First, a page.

In a telling article in a recent Newsweek magazine, Fred Guterl and Eve Conant write about NASA's retirement of its aging shuttle fleet, as well arguing that NASA's plan to privatize trips to space is a plan to make massive cost savings.
Unlike Fred and Eve, I don't write for a magazine. I work for a private, non-profit research firm that specializes in getting government contracts. Here's how it works:
1. Government realizes that it would be expensive to do R&D.
2. Government solicits for contracts from private firms, expecting to save money.
3. Private companies submit high-ball offers, padding their numbers with as much as 2.5X multiplier to their actual projected costs.
4. Lobbyists from Private Company X get busy.
5. Senator from area of Private Company X pulls rank, changes solicitation to "sole-source" request.
6. Private Company X gets contract at huge profit, then makes even more profit through add-services and engineering change orders.
7. Government has to set up oversight committee to monitor activity of Private Company X. Hires retired employee of Private Company X to chair committee.
8. Government is now paying for a ballooning private contract, an oversight group, and deadlines, unsurprisingly, are not met.
Of course, the company I work for is a non-profit, so none of the above applies. We rely on our raw awesomeness to get government contracts, and abhor lobbying. We also steer clear of NASA.
In any case, there are plenty of examples of this, in various industries. It was recently announced that bad oversight had led to the disappearance of millions of dollars in the rebuilding effort in Iraq. The US Postal Service, privatized to "save money" runs a consistent budget shortfall, and raises postage rates nearly annually...and then relies on government handouts to keep their books black.
But let's look at what Guterl and Conant say specifically:
The International Space Station, for instance, built and maintained at a cost that by some estimates approaches $100 billion, houses six astronauts. The commission headed by Lockheed Martin chairman Norm Augustine that has spent much of the past year deliberating on NASA's human spaceflight program has found that the agency's $18 billion annual budget isn't enough to meet its goal of returning to the moon by 2020, or to keep the ISS aloft beyond 2015, even though ending this program would send NASA's international partners into apoplexy. More embarrassing, with NASA's space shuttle due to be mothballed in 2010, and its cheaper replacement, the Orion capsule, not due to fly until 2012, the partners face a two year gap in which they will have to rely on Russia's Soyuz ships to commute to the space station.It sounds like Fred and Eve have been reading my blog!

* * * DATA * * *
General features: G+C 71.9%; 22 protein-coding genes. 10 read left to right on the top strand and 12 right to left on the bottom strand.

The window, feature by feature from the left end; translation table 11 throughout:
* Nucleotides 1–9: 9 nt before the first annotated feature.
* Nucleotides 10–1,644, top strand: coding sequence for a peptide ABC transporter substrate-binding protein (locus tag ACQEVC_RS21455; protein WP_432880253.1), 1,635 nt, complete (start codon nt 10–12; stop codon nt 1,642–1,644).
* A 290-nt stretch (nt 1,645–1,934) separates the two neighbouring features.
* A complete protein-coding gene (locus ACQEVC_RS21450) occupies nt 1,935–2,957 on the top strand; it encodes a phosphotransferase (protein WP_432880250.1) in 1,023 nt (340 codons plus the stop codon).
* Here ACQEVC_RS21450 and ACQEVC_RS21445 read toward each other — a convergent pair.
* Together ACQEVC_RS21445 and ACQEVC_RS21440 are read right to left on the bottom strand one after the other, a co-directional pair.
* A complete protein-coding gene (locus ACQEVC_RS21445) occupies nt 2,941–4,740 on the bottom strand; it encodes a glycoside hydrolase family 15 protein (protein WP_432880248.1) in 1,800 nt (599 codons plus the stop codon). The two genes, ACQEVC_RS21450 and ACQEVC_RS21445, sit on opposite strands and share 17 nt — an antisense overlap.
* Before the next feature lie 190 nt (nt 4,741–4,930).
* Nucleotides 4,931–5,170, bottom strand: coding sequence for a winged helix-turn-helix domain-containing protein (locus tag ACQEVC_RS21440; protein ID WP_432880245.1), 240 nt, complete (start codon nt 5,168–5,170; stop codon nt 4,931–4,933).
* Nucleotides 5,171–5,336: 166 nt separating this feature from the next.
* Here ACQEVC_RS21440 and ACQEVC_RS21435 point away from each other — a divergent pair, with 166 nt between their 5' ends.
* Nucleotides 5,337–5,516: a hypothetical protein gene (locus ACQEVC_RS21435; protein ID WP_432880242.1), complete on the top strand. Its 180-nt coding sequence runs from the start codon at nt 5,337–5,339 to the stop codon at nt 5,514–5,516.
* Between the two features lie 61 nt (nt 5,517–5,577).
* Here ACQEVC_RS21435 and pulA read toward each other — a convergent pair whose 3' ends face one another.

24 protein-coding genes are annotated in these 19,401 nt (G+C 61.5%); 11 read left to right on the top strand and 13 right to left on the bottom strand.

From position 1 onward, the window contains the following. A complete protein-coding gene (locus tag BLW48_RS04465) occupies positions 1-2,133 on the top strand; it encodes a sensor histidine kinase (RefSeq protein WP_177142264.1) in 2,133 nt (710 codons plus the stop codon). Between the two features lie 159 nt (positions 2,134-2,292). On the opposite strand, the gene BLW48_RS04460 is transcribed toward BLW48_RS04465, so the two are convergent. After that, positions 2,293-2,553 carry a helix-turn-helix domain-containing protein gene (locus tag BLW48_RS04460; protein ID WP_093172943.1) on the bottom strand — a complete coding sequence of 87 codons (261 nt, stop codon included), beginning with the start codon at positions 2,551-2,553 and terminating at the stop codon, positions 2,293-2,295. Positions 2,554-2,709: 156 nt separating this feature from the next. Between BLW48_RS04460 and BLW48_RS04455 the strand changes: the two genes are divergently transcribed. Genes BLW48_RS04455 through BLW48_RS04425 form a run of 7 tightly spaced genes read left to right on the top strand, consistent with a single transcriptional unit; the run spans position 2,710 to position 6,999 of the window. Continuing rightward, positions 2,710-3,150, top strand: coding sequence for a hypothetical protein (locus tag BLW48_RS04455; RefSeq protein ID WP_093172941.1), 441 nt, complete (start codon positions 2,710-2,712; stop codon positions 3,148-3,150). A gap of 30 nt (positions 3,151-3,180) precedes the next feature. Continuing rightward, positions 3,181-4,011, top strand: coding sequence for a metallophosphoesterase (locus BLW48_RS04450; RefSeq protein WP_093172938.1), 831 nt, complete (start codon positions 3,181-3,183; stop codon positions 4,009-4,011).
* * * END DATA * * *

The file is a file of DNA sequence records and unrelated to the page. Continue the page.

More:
Nevertheless, they make a blunder:
What NASA needs most is money, lots of it.This is precisely what NASA doesn't need.
Hey North Dakota, for every dollar your state earns, NASA gets 75 cents! How's that for making you feel inconsequential?! And NASA needs more! And the entire country of Chad makes a pathetic 89 cents for every dollar NASA gets. But by all means, get NASA more money!
What NASA really needs isn't more money, but better "dollar utilization." A huge part of NASA's budget go to researching things like "astrobiology" and "fruit fly behavior in microgravity" (no joke, here's the link).
Now, I understand that learning about neural systems development in microgravity is important to somebody, but the problem is that no one on Earth will ever see a benefit from that research. As I have argued before, we will never leave Earth in adult form; the only possible way to leave this planet will be as frozen embryoes.
Does anyone ever wonder what they do all day up on the I.S.S.? They recently complete adding parts to increase the staff of the ISS to a potential 13 astronauts (not the six Guterl and Conant suggest)...what do they do up there? Most ISS residents stay for a period of several months. It is not like they are developing space lasers in a secret lab up there (or are they? be a lot cooler if they were), no they are mostly doing life science research and physics research on behalf of scientists down on the planet who can't achieve microgravity in their own labs.
In any case, I think it is about time I take a stand on this: NASA needs to shut down the I.S.S. Of course, this is a "too little too late" argument, because I have watched and laughed while they continued to build more parts on to it.
So maybe I should readdress my stance: NASA needs to better utilize the I.S.S. Perhaps what they need is to do research on simulated gravity, by spinning the I.S.S. at high speed. Or they could turn the I.S.S. into a biosphere, to test the ability of humans to survive in space without a tether to Earth. I'm getting way off topic...
What really bothers me about Peter and Eve's analogy to space being the next frontier like The West is that this is the equivalent of the settlers moving west without the cavalry to protect them.
I am talking, of course, about Space Indians. As anyone who is acquainted with American history knows, one of the major threats to settlers moving across the Great Plains was attacks by the Native Americans already there. Many wagon trains were lost to Indian raids. It became necessary for the U.S. Cavalry to set up Forts (Like Fort Dodge) and bases along major routes like the Oregon and Sante Fe Trails. These acted as a deterrent for the Indians, as the Cavalry possessed greater manpower and weapons.
So it worries me that NASA will be cutting their own cord on space travel and leaving it to the private companies. Who will protect the settlers of space from the space indians? NASA should abandon their moon-mission dreams, open up space to private companies, and start building a new fleet of space shuttles...armed with guns and missiles. Consider me the Space Wyatt Earp.